Manuals account for 17% of Hyundai’s N Line, which includes the automatic-only Kona N. We’ll estimate the Elantra N, which had a 28% manual take-rate, accounts for one-quarter of all Elantras, or 3400. And 44% of Veloster Ns sold the first six months were manuals, for 497. Let’s round that to 3900 manuals of 343,867 Hyundais sold, or 1.1%.
Manual take-rate averages less than 5% on the Forte. We’ll score that as 2500 stick-shift Fortes out of 333,340 for the whole Kia line sold in the first half, or 0.75%. Kia is committed to maintaining a stick-shift option for its Forte GT even as other competitors in the compact segment go all-automatic or CVT, a spokesman says.
The erstwhile Zoom Zoom brand does not release take-rates, so we’ll estimate 50% of all Mazda MX-5 Miatas (with the roadster more likely than the RF to come with a manual) and less than 5% of Mazda 3. That comes to about 2100 manuals of 142,803 Mazdas sold in the first half, for a brand-wide 1.5% take-rate.
Take-rate for the Mirage is 4.7% (6.8% for the hatchback, 3.6% for the G4 sedan), for 448 stick-shifts. This comes to 0.9% of sales of all Mitsubishis for the first half of the year.
Another brand that does not reveal manual take-rates. The new Z sports car did not premier in time for first-half sales, and there were zero sold of the outgoing, manual-only ‘21 370Z. Nissan sold 5626 Versas in the first half, and we’ll give it the rounded-below-5% guesstimate, for 280, or 0.07% of the division’s sales.
Dodge declines to reveal manual take-rates. Challenger is the sole Dodge still available with a manual. Educated Guess III: At the same rounded-down 20% rate we estimated for Camaro and Mustang, that’s 5100, or 6% for the brand.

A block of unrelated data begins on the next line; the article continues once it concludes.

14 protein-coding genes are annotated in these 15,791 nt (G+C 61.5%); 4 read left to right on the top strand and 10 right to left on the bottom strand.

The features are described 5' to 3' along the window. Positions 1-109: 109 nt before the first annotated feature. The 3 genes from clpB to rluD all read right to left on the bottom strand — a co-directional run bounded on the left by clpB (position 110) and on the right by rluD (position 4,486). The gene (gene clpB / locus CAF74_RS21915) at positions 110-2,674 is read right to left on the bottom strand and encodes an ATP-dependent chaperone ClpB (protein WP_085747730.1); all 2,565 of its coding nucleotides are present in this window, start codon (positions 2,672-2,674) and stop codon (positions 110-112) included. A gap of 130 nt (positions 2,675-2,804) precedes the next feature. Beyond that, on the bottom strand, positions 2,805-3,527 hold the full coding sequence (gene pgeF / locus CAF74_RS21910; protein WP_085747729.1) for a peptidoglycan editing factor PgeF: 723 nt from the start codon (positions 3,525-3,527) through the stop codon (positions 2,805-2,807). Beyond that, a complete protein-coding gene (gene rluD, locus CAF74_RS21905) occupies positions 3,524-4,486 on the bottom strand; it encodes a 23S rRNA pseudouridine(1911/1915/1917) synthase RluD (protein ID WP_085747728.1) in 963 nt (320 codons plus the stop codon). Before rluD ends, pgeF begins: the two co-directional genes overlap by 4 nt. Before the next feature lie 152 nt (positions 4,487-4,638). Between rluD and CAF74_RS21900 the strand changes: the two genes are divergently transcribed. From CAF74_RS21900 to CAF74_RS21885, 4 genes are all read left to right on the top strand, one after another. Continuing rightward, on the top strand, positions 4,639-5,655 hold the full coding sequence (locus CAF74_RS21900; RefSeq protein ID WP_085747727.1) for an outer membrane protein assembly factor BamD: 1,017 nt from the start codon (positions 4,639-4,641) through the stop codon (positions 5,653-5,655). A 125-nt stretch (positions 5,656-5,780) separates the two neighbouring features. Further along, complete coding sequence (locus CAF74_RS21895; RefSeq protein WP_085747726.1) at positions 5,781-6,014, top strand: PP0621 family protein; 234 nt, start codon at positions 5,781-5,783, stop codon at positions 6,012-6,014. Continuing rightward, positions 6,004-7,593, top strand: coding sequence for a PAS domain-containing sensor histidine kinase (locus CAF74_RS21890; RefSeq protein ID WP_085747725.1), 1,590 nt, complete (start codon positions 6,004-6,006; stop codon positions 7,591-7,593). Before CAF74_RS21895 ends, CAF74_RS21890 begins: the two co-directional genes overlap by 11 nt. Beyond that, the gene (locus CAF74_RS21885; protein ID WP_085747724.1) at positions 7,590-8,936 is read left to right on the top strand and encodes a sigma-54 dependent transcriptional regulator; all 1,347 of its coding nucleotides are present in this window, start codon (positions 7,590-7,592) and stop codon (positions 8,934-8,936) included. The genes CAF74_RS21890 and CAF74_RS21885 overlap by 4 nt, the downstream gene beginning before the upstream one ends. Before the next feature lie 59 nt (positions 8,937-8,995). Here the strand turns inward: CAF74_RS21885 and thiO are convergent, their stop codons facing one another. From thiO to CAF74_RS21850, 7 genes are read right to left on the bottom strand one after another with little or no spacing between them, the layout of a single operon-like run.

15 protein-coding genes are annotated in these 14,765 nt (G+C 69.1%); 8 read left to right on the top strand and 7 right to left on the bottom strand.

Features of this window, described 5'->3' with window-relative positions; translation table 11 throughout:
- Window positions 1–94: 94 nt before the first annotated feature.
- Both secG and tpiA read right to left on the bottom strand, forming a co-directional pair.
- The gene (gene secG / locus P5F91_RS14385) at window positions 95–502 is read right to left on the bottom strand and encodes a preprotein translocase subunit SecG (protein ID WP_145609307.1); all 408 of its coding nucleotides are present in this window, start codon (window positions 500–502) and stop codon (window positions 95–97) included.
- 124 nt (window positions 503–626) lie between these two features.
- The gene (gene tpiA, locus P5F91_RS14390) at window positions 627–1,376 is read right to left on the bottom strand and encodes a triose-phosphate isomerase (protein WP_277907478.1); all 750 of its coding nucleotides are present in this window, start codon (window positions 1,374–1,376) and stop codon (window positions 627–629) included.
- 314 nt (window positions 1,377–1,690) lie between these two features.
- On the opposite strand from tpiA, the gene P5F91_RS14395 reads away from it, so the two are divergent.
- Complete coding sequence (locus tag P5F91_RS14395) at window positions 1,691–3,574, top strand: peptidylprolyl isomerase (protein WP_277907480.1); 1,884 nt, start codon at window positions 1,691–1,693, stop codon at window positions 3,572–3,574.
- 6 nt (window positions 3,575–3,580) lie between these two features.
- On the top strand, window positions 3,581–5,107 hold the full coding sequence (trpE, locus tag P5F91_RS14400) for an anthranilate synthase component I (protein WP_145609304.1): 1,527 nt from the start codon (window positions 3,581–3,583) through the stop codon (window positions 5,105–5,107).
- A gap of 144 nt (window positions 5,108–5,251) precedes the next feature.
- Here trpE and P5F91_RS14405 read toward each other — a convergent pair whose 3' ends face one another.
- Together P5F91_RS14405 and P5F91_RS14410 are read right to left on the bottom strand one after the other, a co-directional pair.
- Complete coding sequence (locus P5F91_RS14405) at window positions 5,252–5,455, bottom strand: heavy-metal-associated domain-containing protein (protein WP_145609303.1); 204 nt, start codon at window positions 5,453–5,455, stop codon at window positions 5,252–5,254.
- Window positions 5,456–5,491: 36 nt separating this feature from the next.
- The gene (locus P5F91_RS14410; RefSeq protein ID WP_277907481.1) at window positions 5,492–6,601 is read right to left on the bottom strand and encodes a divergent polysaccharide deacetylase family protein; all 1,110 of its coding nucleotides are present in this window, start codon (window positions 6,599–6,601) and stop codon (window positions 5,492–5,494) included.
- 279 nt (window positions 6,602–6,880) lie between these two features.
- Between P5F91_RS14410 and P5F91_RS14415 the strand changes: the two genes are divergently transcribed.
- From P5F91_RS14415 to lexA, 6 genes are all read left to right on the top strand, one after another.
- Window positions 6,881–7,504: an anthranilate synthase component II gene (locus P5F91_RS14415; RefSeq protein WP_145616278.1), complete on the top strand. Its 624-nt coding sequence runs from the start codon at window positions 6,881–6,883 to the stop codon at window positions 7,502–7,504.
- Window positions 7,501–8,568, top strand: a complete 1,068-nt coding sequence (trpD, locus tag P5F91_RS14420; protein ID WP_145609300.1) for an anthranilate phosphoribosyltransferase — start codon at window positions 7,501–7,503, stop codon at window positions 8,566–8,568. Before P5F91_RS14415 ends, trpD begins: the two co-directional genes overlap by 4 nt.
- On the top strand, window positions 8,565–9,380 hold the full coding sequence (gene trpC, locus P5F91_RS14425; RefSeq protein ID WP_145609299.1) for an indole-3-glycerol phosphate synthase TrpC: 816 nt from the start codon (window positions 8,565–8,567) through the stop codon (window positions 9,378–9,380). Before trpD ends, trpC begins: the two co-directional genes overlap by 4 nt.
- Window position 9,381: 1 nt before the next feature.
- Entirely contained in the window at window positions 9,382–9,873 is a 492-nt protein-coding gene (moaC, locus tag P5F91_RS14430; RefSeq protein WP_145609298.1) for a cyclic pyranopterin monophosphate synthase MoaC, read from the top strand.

One leftover 500 and seven Spiders were sold in the first half of 2022. While we’d guess three or four of those Spiders were manuals, we’ll leave them out of our total.
See Dodge for take-rate policy. So, Educated Guess IV: We’ll give Wrangler and Gladiator the same 5% estimate as Ford Bronco, so that would be about 6900 Jeep sticks, or 1.8% brand-wide.
All hail America’s King of Manuals. Subaru sold about 10,290 cars and crossovers with manuals in the first six months of the year, an overall rate of 3.9% for the full line, including CVT-only models:
- WRX/STI—at 79% manual, this is the model most likely as anything sold in the US to be found with three pedals. That rate equals 4907 of the 6212 WRX/STIs sold in the first six months.
- The BRZ—70%, or 1164 of the sports cars sold.